IRA Alert

Ed Slott

Take a fresh look at Roth conversions

With tax issue settled, it's time for financial advisers to help clients re-evaluate their plans

Feb 17, 2013 @ 12:01 am

By Ed Slott

Now that we finally know the tax laws for this year, it is time to sit down with clients and re-evaluate their financial and tax plans. Some may be relatively unaffected by the American Taxpayer Relief Act of 2012, while others may require adjustments.

One obvious discussion point is whether Roth conversions make sense.

For some clients, the extension of the Bush-era tax rates makes converting now a better move than had been anticipated. As an example, married clients with income of $250,000 may not have planned to make Roth conversions because of President Barack Obama's campaign pledge of raising taxes this year for those who make more than $250,000 annually.

Now, however, they can convert up to $200,000 more per year without pushing themselves into a higher tax bracket. Of course, that could result in fewer itemized deductions and personal exemptions, which begin to be phased out for joint filers at $300,000 of adjusted gross income and for single filers at $250,000 of AGI; financial advisers must consider each case in context.


One benefit of ATRA's “permanent” extension of the Bush tax cuts for most clients is that stretching out conversions over a number of years may be a better option than in previous years. In the past, clients may have been more inclined to make large conversions to lock in the tax rate at the time.

That becomes less of a concern now. To take advantage of this approach, some clients may even choose to re-characterize 2012 conversions made with the expectation of higher rates this year.

Example: Jim, who is single, had taxable income of $300,000 last year, excluding his Roth conversion and an individual retirement account worth $500,000. He thought that 2013 tax rates probably would be higher for singles with taxable income above $200,000, so he decided to convert his entire IRA to lock in the 35% maximum income rate.

As we know, Jim lucked out. The 2012 rates were extended for single filers with taxable income of less than $400,000.

As a result, he may want to re-characterize a good portion — say, $400,000 — of the IRA conversion over time, putting it back into a regular IRA.

For instance, assuming that his income remains relatively stable, Jim could reconvert $100,000 annually over the next four years without putting himself into the new 39.6% bracket.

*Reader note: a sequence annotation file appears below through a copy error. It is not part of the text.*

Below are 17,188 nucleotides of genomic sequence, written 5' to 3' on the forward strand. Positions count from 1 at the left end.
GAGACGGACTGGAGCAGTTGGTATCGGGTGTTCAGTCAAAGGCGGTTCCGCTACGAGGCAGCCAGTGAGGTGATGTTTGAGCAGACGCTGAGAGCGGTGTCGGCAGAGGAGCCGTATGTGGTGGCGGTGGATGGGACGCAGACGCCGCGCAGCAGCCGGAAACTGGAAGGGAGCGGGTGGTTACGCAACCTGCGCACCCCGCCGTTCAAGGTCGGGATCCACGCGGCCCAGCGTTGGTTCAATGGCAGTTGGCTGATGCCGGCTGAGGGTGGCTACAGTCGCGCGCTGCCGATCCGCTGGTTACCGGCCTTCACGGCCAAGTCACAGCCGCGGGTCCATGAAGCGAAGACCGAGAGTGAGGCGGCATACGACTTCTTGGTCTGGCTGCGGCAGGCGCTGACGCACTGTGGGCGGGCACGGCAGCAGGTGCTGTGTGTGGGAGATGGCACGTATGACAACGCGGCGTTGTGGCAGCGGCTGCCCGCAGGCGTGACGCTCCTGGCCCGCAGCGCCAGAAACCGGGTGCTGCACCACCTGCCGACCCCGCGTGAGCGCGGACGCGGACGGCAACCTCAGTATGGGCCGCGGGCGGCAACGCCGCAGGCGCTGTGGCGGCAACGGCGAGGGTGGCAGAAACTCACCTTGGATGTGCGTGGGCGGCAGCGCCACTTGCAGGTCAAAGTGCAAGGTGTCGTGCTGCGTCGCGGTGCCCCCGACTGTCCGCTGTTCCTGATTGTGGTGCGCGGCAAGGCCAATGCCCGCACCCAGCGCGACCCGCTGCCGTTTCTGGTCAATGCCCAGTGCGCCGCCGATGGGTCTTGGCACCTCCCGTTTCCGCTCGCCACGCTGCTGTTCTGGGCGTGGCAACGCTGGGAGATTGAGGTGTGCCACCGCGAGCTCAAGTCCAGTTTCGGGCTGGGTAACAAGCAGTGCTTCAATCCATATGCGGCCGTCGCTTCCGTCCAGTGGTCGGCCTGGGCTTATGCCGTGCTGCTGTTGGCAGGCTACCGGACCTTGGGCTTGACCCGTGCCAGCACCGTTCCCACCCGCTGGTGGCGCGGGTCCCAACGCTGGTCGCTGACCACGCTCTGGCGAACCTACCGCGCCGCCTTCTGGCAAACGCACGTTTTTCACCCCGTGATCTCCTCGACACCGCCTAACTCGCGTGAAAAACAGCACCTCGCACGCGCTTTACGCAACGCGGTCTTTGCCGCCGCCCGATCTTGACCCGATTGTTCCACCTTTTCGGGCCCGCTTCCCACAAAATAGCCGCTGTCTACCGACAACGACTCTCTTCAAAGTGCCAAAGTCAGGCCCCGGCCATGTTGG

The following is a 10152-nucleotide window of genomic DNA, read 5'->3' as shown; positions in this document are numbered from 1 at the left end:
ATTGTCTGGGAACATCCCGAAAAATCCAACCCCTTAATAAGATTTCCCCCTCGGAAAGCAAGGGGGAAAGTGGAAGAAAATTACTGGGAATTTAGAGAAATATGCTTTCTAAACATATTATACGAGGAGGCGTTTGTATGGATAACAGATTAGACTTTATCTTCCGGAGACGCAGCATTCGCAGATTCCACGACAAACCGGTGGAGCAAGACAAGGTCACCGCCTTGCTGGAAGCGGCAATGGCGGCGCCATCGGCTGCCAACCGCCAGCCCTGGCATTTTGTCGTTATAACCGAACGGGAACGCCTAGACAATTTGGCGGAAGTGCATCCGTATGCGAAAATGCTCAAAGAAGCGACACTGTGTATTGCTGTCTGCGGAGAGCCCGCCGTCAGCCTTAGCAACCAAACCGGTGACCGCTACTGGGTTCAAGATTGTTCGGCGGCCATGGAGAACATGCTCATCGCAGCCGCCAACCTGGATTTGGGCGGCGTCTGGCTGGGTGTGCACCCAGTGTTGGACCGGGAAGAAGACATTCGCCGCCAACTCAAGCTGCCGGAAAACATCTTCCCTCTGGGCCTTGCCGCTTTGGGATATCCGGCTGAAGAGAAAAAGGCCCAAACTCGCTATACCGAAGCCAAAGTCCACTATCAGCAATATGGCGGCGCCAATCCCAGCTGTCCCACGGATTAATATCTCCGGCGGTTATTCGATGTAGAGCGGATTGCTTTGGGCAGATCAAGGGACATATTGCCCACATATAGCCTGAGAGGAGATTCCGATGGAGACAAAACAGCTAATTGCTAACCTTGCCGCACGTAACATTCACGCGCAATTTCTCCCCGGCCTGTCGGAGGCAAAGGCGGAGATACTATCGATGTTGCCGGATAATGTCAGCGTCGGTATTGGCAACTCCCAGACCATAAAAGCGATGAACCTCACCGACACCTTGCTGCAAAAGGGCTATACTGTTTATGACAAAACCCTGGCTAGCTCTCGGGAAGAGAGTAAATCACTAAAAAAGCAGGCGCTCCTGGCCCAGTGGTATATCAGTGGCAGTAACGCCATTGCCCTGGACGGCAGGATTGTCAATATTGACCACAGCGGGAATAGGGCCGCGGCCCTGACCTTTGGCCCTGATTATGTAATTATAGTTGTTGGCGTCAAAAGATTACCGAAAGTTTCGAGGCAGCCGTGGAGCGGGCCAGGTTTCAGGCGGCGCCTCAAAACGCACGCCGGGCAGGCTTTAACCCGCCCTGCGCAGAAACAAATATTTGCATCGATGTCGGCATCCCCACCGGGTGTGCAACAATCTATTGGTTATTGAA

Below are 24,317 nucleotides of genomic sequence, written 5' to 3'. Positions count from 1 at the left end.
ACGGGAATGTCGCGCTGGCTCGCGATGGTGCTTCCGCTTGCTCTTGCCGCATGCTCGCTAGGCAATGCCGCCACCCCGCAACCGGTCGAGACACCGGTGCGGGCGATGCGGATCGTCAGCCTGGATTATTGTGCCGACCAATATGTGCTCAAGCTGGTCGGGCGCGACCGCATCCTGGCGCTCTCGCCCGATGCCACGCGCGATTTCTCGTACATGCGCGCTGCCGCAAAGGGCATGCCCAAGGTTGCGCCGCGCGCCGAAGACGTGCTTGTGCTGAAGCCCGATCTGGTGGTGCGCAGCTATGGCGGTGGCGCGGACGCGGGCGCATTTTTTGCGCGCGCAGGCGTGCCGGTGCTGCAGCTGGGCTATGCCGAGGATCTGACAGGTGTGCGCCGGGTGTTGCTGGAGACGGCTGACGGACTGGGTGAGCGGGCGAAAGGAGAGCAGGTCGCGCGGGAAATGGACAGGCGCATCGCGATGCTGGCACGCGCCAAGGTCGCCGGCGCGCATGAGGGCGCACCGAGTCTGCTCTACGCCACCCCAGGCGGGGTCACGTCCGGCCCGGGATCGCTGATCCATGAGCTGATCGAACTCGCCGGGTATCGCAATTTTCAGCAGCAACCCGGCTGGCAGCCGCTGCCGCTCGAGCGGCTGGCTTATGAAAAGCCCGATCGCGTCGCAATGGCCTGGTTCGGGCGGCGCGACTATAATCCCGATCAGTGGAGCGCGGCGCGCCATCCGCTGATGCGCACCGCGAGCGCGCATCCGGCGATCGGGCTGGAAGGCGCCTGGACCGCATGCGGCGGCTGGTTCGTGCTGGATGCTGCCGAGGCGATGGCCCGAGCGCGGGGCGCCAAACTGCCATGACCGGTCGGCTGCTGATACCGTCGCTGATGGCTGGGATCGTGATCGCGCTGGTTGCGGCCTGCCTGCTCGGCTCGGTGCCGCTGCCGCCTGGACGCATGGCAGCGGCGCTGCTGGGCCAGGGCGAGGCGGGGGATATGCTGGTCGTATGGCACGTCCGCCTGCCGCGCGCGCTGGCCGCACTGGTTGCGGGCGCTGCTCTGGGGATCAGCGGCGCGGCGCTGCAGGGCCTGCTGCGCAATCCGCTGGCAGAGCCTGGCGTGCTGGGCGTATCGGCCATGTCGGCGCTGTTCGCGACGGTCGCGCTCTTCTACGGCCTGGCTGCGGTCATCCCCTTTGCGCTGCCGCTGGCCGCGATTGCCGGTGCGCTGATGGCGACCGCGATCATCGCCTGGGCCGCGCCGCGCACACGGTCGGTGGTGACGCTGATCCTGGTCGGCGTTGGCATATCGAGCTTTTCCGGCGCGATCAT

Note that he would have to wait more than 30 days to reconvert any funds he converted last year.


Although any appreciation in Jim's traditional IRA over the next four years ultimately would be taxable, spreading the liability out over a number of years might make the smaller annual tax bills easier to stomach than the single large bill Jim otherwise would have to pay in his 2012 tax return. Plus, though the conversion income could phase out some of Jim's itemized deductions or personal exemptions, the ordinary rate that he would owe on his conversions would be no higher than what he would have paid last year.

Although ATRA favorably affected many clients' Roth conversion plans, the act may have made conversions less favorable for others.

Consider a married client with $450,000 a year in taxable income.

Had rates remained the same for everyone (or if the top rate had kicked in at a higher amount — say, the $1 million that had been proposed by some legislators), that client could have made Roth conversions without paying a higher tax rate. Now he or she is in the highest tax bracket.


That might limit the benefits of a Roth conversion but doesn't automatically mean it wouldn't be a good move. It could still pay to convert and to use funds that otherwise would be exposed to higher taxes under ATRA and the 3.8% surtax on investment income to pay the conversion tax.

In addition, there is no guarantee that Congress won't come back down the road and raise rates.

Most of the income tax changes made by ATRA, including the rates, are described under the law as “permanent,” but that may not mean much to some, as it essentially means “permanent until Congress changes its mind.” For such clients, a Roth conversion can provide the peace of mind of a future 0% tax rate, even if it means paying some tax at the 39.6% income tax rate now.

Ed Slott (, a certified public accountant, created The IRA Leadership Program and Ed Slott's Elite IRA Advisor Group.


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